The people who packed the University of Maryland’s Kay Theatre grew silent as an 121 year-old freed slave named Sarah Gudgrer was brought to life. “She was beaten so many times until she didn’t want any children herself,” Dorothy Bailey, a former Prince George’s County Council member who played Gudgrer, told the AFRO. “I was carrying the message that is never ending of survival, of hope.”

A scene from the stage play “Voices in the Dark,” brings the unfortunate experience of slavery back to life.  (Photo by Hamil Harris)

A scene from the stage play “Voices in the Dark,” brings the unfortunate experience of slavery back to life. (Photo by Hamil Harris)

Long after they had been freed President Franklin Roosevelt wanted to make sure that slaves got to tell their stories. These stories were told again through a Maryland National Capital Park and Planning Commission production called “Voices in the Dark.” UMD featured the play on Feb. 3 as part of its celebration of Black history. Both shows were packed.

“When I heard about these stories I just felt like they should be told,” Darrell Godfry, a graphic artist at the commission who was the writer and director of the production, told the AFRO.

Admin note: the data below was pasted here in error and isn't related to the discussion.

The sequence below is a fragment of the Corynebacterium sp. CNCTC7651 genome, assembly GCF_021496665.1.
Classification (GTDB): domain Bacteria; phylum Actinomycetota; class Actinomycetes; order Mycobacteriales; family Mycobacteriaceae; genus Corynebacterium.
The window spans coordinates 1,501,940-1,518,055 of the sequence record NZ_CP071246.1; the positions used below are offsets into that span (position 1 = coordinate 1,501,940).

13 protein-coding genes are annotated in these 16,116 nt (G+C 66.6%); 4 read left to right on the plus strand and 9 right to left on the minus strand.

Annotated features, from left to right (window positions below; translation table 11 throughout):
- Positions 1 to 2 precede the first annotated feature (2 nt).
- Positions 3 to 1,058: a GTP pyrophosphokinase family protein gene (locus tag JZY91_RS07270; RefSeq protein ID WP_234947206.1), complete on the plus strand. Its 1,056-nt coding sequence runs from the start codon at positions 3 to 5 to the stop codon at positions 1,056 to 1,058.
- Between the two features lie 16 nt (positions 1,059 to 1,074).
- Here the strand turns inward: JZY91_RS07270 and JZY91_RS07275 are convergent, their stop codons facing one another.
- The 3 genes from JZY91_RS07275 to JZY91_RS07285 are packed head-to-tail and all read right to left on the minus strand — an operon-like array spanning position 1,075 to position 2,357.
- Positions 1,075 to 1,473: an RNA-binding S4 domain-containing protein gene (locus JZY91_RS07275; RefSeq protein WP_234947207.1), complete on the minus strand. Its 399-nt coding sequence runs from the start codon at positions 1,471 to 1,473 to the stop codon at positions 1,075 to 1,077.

The 50 cast members were a diverse group who were mostly Commission employees, but there were talented exceptions like actress Lucile Obryant, who played a slave named Sarah Frances Graves. Godfry told the journey of the slaves from the middle passage from Africa to the end of Civil War where slaves fought on both sides of a war whose racial scars are evident today.

“This production tells the stories that needed to be told,” Betty Hewlett, chair of the Maryland Park and Planning Commission told the AFRO. “These were the stories of 2,300 slaves known as the slave narratives; you feel what they felt.”